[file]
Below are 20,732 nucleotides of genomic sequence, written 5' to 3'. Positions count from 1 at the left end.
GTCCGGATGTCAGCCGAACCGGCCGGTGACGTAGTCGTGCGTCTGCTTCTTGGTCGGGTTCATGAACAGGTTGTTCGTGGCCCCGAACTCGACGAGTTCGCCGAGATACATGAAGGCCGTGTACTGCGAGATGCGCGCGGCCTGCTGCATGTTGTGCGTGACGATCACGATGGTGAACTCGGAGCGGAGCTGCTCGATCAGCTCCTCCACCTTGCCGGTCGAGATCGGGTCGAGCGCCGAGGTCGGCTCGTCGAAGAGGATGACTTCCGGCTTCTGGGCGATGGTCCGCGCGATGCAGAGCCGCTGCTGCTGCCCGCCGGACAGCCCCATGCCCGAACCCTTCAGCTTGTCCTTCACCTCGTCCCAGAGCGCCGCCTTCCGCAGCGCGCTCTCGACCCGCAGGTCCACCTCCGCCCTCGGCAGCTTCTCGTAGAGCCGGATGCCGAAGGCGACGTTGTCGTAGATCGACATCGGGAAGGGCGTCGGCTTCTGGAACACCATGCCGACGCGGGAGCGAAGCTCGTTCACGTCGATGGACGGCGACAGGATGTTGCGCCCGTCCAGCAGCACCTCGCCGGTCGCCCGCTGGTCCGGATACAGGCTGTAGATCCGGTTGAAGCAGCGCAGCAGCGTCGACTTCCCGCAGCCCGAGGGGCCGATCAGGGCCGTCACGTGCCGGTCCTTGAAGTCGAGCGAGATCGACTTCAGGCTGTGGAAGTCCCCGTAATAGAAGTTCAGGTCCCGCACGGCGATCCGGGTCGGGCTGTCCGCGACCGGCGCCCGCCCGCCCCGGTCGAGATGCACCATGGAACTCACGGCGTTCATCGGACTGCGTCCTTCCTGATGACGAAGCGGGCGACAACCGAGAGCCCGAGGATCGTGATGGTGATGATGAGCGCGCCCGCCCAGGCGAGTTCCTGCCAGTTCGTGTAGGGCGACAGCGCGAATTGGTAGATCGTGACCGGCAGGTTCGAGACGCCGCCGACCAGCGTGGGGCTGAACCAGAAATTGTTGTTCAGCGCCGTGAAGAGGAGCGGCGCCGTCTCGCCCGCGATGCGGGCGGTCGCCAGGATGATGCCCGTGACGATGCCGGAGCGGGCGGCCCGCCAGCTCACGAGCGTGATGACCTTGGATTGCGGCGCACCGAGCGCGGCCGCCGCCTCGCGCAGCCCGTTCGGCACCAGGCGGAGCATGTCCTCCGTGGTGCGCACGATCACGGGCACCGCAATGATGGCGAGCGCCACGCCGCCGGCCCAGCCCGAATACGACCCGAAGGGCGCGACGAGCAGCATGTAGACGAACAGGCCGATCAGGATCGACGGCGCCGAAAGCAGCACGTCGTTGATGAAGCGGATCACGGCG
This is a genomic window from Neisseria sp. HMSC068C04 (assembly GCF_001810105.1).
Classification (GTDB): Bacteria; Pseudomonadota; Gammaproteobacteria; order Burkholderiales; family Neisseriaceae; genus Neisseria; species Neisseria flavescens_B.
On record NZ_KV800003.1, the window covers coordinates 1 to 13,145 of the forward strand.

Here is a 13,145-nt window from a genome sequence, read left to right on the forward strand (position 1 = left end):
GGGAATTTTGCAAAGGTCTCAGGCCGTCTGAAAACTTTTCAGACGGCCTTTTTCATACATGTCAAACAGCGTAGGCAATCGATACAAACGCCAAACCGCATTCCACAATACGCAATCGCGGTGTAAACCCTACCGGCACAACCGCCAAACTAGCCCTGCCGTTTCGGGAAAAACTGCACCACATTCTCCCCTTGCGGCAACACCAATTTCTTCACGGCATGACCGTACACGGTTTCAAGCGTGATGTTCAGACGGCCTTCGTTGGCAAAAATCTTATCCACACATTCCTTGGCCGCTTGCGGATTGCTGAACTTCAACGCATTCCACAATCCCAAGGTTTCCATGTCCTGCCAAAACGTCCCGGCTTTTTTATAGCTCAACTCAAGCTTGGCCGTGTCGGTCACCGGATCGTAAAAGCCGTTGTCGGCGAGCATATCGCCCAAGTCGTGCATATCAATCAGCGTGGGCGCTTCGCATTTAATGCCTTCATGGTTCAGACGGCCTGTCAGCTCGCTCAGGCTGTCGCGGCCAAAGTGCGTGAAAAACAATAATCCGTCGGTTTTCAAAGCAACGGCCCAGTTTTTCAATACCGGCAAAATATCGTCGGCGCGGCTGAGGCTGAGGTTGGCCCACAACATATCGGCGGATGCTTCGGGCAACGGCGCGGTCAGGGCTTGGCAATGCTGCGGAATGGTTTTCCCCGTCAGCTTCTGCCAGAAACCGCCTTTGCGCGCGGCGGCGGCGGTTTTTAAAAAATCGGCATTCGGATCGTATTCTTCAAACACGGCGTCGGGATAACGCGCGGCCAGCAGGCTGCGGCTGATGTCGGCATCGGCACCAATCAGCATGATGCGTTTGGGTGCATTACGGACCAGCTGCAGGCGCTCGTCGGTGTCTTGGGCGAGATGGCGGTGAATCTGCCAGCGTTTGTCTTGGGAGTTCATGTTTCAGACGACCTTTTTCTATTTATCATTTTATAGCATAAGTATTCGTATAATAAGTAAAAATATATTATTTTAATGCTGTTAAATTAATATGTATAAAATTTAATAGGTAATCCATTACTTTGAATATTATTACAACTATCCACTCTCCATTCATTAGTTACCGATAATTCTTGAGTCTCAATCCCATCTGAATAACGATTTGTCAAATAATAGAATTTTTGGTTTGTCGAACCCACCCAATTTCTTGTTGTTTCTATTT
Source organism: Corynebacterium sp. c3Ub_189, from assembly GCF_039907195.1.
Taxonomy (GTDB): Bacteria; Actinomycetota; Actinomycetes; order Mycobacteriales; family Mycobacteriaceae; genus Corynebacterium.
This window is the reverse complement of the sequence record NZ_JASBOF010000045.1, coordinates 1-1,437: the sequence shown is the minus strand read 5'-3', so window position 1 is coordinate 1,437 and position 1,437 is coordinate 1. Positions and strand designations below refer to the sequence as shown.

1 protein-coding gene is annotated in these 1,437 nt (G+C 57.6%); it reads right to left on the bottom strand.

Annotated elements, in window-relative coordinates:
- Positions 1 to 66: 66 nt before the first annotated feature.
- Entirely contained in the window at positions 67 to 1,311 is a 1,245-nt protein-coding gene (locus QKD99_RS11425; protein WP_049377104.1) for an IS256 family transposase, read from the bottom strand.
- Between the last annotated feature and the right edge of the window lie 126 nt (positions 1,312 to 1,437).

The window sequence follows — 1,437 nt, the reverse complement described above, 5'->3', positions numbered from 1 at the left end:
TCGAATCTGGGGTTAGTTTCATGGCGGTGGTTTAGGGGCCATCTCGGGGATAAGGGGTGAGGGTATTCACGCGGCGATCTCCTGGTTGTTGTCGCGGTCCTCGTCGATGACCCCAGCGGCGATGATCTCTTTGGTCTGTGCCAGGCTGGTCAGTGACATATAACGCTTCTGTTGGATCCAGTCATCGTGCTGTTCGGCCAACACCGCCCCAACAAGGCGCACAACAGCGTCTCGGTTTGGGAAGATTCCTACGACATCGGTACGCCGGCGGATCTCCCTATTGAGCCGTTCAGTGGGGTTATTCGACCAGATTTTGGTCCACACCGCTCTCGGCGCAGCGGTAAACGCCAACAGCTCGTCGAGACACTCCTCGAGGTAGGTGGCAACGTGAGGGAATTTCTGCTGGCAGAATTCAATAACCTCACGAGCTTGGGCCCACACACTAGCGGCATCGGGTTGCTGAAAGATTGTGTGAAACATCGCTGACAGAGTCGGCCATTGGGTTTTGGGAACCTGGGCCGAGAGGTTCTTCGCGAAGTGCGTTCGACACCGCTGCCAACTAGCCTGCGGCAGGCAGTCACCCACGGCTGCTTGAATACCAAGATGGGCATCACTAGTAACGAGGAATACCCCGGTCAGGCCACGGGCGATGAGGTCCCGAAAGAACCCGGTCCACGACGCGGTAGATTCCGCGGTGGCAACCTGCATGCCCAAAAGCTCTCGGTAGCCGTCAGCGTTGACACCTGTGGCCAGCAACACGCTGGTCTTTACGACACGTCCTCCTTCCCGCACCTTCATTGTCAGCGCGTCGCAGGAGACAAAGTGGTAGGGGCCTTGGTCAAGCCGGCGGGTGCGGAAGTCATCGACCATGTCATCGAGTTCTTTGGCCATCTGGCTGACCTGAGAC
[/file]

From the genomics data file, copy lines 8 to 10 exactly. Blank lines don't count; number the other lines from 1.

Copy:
Source organism: Corynebacterium sp. c3Ub_189, from assembly GCF_039907195.1.
Taxonomy (GTDB): Bacteria; Actinomycetota; Actinomycetes; order Mycobacteriales; family Mycobacteriaceae; genus Corynebacterium.
This window is the reverse complement of the sequence record NZ_JASBOF010000045.1, coordinates 1-1,437: the sequence shown is the minus strand read 5'-3', so window position 1 is coordinate 1,437 and position 1,437 is coordinate 1. Positions and strand designations below refer to the sequence as shown.